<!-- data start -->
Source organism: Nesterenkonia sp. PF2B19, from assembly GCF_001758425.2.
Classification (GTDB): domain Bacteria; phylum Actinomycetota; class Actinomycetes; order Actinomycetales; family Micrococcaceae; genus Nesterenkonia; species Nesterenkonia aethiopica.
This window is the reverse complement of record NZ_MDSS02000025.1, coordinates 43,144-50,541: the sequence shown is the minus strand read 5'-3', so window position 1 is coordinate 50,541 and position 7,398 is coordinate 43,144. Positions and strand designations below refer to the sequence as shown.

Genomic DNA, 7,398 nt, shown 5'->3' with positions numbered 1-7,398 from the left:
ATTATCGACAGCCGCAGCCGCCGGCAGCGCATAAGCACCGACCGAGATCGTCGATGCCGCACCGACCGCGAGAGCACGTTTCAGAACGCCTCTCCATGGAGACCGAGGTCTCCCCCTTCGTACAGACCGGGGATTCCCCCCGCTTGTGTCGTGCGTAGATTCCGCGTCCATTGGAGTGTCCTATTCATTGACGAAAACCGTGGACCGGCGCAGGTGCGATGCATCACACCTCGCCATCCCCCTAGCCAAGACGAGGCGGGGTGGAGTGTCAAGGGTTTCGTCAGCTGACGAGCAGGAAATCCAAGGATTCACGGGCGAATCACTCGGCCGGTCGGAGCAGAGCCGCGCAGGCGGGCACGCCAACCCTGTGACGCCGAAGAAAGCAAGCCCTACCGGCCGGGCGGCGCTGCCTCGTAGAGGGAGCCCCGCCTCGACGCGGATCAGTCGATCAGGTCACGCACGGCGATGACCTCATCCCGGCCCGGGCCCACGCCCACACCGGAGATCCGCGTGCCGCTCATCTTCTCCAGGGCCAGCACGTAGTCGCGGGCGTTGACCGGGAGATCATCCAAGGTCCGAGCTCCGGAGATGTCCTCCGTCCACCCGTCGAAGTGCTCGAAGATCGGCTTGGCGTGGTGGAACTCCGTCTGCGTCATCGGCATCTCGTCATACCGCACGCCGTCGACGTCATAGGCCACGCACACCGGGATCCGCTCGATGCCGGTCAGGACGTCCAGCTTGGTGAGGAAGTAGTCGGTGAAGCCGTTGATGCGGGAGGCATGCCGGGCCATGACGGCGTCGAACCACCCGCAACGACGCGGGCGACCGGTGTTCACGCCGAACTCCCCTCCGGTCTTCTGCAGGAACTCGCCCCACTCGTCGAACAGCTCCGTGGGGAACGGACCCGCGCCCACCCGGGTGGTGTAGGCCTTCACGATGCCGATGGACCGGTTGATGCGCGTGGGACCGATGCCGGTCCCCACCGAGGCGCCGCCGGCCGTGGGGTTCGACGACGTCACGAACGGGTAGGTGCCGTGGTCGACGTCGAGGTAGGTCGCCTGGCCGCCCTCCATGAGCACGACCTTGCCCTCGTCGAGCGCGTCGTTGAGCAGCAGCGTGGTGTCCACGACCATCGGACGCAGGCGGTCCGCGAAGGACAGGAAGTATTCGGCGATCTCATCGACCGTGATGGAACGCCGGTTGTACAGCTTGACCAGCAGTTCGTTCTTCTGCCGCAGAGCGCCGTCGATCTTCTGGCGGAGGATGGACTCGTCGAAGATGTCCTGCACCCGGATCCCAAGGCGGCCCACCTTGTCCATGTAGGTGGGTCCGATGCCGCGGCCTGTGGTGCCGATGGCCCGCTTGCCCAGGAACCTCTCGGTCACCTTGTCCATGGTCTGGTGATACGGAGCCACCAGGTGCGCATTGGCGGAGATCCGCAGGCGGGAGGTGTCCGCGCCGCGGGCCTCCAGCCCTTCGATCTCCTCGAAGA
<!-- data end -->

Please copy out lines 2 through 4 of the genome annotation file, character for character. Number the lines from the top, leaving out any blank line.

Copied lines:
Classification (GTDB): domain Bacteria; phylum Actinomycetota; class Actinomycetes; order Actinomycetales; family Micrococcaceae; genus Nesterenkonia; species Nesterenkonia aethiopica.
This window is the reverse complement of record NZ_MDSS02000025.1, coordinates 43,144-50,541: the sequence shown is the minus strand read 5'-3', so window position 1 is coordinate 50,541 and position 7,398 is coordinate 43,144. Positions and strand designations below refer to the sequence as shown.

Genomic DNA, 7,398 nt, shown 5'->3' with positions numbered 1-7,398 from the left: